Determined to derail the UT’s use of race as violative of the 14th Amendment, Blum set out in 2005 to locate a good plaintiff to champion a lawsuit.
In 2008, he found his champion: Abigail Fisher. Academically, her record was respectable but not remarkable. Denied entry into the competitive University of Texas system, she sued. Her case reached the Supreme Court once before, but was kicked down to a lower court for further review.
It is unclear at this point how the Court will rule. Justice Scalia’s comments during oral arguments have been both racist and embarrassing. Chief Justice Roberts, who has spent his career undermining civil rights laws, has been careful not to show his hand, but is likely to vote against the University.
It must be said that affirmative action–that is, demographically-based measures that advantage women and racial minorities in order to help address systemic disadvantages–has overwhelmingly helped white women. Forbidding the use of race as part of overall admission criteria means that white women will benefit even more, essentially throwing people of color under the bus for the sake of upholding white privilege.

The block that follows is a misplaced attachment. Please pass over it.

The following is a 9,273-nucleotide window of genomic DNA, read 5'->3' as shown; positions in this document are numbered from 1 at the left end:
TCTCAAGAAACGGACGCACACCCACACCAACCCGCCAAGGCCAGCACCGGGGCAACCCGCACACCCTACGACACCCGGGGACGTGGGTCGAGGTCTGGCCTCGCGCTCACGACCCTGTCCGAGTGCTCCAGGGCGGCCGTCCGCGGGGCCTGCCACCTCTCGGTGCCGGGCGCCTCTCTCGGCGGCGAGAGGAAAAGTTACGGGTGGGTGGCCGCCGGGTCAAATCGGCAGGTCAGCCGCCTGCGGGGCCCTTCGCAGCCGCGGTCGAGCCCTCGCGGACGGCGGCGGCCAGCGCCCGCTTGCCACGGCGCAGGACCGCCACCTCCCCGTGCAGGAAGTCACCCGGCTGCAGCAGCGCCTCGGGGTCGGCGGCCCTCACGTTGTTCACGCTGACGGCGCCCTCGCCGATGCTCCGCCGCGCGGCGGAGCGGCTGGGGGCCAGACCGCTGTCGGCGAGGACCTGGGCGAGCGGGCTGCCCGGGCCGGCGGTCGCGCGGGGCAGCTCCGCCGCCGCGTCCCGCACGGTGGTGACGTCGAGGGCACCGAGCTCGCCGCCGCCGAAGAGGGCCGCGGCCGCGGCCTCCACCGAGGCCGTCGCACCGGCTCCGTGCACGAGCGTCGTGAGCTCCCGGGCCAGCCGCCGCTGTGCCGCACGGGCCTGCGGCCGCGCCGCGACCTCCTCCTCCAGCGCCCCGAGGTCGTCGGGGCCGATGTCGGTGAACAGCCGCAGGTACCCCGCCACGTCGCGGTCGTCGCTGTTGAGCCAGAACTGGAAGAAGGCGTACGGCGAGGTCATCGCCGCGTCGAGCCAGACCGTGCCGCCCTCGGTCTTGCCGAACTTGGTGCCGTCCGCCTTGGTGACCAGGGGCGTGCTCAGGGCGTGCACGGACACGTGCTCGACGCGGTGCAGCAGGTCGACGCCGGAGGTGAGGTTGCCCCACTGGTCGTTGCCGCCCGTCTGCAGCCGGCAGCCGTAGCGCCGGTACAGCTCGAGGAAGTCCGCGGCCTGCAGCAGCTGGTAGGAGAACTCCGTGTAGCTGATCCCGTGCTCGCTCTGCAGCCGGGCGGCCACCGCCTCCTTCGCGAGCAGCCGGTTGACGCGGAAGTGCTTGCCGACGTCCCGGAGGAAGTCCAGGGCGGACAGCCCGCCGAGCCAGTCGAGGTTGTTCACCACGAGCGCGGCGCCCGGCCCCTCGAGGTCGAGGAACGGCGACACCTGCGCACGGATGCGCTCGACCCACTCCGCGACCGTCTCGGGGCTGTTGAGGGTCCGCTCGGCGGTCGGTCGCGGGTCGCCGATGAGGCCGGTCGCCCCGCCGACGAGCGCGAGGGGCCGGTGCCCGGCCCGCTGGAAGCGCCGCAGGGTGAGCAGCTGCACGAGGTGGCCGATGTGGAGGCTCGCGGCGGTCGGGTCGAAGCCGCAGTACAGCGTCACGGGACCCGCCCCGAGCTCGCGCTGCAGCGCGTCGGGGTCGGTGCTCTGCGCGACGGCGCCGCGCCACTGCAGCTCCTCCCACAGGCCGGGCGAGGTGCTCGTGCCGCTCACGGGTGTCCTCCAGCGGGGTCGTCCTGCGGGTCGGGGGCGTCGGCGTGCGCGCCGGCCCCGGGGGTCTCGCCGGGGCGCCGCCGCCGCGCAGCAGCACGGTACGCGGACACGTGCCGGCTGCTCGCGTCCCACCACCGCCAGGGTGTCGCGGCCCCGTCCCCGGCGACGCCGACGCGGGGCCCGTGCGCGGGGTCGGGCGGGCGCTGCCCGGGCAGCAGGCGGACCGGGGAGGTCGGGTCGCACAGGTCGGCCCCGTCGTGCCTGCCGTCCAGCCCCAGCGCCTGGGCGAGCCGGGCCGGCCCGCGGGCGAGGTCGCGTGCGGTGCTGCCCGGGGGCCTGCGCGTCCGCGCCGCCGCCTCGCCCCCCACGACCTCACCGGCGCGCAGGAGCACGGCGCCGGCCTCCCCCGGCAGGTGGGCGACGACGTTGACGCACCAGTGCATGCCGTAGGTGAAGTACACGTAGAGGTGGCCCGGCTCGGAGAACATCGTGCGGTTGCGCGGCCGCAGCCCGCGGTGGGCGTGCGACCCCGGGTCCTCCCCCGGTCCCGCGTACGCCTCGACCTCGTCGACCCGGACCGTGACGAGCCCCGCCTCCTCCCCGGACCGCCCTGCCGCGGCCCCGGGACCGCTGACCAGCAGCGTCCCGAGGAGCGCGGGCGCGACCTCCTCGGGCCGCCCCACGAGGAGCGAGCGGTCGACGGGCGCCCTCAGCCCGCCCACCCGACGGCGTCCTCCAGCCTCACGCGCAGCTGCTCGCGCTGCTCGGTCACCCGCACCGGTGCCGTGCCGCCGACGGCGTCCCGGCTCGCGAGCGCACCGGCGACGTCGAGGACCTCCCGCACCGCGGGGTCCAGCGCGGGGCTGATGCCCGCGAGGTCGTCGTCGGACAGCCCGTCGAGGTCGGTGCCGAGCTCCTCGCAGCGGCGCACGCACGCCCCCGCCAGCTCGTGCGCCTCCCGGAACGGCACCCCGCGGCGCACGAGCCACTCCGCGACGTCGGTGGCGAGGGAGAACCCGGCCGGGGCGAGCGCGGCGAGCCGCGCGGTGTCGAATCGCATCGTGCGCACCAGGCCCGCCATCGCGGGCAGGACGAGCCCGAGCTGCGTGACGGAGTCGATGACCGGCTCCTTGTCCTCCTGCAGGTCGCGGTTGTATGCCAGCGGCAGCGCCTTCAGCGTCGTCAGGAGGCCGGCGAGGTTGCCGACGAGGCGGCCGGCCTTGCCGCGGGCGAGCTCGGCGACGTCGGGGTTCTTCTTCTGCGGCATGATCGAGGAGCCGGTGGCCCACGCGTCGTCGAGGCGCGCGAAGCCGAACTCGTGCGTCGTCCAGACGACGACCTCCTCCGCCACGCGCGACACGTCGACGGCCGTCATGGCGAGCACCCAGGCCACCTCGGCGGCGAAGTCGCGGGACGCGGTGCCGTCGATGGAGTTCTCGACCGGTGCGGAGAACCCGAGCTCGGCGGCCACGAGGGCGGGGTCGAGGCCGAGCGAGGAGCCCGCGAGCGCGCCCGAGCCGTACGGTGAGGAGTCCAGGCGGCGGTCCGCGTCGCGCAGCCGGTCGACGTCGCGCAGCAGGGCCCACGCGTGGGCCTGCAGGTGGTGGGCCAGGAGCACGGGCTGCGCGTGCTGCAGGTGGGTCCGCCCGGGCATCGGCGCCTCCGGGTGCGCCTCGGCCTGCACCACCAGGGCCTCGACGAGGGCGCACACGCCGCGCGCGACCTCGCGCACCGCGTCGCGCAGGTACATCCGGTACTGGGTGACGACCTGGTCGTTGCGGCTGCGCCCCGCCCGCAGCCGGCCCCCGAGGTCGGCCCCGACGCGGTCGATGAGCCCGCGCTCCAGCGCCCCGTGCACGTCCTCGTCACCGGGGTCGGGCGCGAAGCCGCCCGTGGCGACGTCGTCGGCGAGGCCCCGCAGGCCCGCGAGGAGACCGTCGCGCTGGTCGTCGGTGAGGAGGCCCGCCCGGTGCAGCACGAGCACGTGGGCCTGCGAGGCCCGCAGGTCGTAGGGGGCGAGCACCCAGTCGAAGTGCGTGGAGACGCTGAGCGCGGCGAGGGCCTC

Privilege is at the heart of this, too. It has been my personal observation that a key characteristic of privilege is an unwillingness to take “no” for an answer. Male privilege commonly manifests as straight men being unwilling to accept “no” from women, be it in asking a woman for a date, seeking consent for sex, or even just respecting a woman’s wishes for personal space and consideration. On top of that, ignoring the “no,” for a privileged individual, rarely carries serious consequences. Men don’t typically face repercussions for ignoring women’s wishes. White people fret over whether we’re allowed to use the N-word, and yet there are plenty of contexts in which we may use it freely, without fear of negative effects, even though it’s something we should know better than to do.
In this instance, Ms. Fisher was told “no” by the University of Texas, and refused to take it for an answer. She has obtained a degree from Louisiana State University–a similarly prestigious system–but that’s not good enough. She and Blum’s organization are convinced that she didn’t get into UT because a person of color was allowed in instead of her. She has no proof of this–she doesn’t need it. She only needs a majority of the Court to agree with her argument that racial preferences are not tailored narrowly enough to pass Constitutional muster, which is a highly subjective judgment call that will be decided on the basis of ideology above all else.
I don’t know Abigail Fisher, but regardless of the outcome, I hope someday she is able to look back on this episode and realize how selfish and damaging her crusade has been. I moreover hope that the end result here doesn’t cause further injustices against people of color, though it stands a good chance of doing so.
If I could offer any advice at all with regard to examining one’s privilege, it would be this: do learn to take “no” for an answer.